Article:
Friday, April 1, 2011
C. S. Lewis and Christian Apologetics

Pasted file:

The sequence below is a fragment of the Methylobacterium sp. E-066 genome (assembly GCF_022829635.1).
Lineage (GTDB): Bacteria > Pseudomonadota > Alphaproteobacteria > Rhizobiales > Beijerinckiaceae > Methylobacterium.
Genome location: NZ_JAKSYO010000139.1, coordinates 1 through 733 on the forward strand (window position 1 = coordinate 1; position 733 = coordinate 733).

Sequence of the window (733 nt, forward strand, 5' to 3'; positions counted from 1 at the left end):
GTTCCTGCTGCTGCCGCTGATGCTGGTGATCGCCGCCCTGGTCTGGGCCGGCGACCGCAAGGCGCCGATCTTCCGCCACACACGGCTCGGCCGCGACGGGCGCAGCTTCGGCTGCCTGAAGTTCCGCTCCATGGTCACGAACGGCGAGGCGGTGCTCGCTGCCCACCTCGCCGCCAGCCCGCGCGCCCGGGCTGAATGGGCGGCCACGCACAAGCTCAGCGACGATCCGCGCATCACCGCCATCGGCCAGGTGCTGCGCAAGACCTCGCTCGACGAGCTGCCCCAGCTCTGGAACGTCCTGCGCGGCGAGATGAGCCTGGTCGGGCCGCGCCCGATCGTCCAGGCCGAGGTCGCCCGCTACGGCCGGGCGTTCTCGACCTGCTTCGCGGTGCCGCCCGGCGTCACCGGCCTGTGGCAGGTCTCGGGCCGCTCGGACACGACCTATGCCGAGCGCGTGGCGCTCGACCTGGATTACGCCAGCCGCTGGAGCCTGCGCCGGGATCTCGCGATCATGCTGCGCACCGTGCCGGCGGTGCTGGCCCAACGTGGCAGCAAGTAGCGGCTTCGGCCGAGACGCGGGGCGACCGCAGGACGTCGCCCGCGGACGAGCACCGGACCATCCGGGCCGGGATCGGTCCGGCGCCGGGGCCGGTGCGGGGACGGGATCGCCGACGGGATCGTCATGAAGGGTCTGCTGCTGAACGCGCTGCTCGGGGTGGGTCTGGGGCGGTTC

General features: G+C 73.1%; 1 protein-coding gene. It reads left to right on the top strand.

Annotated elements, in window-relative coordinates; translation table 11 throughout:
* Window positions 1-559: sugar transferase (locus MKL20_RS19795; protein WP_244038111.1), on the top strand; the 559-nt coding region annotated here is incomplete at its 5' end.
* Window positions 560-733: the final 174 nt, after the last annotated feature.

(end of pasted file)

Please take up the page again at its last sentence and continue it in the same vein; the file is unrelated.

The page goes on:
C. S. Lewis and Christian Apologetics: In 1952, C. S. Lewis published Mere Christianity as a literary adaptation of various radio talks he gave to the British public during World War II. Considered a seminal work in Christian apologetics, which defines the rational basis for Christian belief, the book defends Christian morality as a fundamental precipitant of reasoned judgment. In effect, Lewis claims that Christian morality consists of three basic levels. The primary level concerns social interactions among individuals and followed the Golden Rule of doing unto others as you would have them do unto you. The secondary level entails the creation of a balanced relationship between one's body and one's soul while the tertiary level involves the nurturing of a faith-based relationship between oneself and God. For Lewis, many people, Christian and non-Christian alike, do not think of morality beyond the primary level. But as Lewis argues, if one's personal relationship with God, soul, and body is non-existent, then deep-seated insecurities and a lack of self-respect can end up negatively affecting his or her interpersonal relationships. In short, the secondary and tertiary levels of Christian morality are often as important as the primary level for building a wholly just society.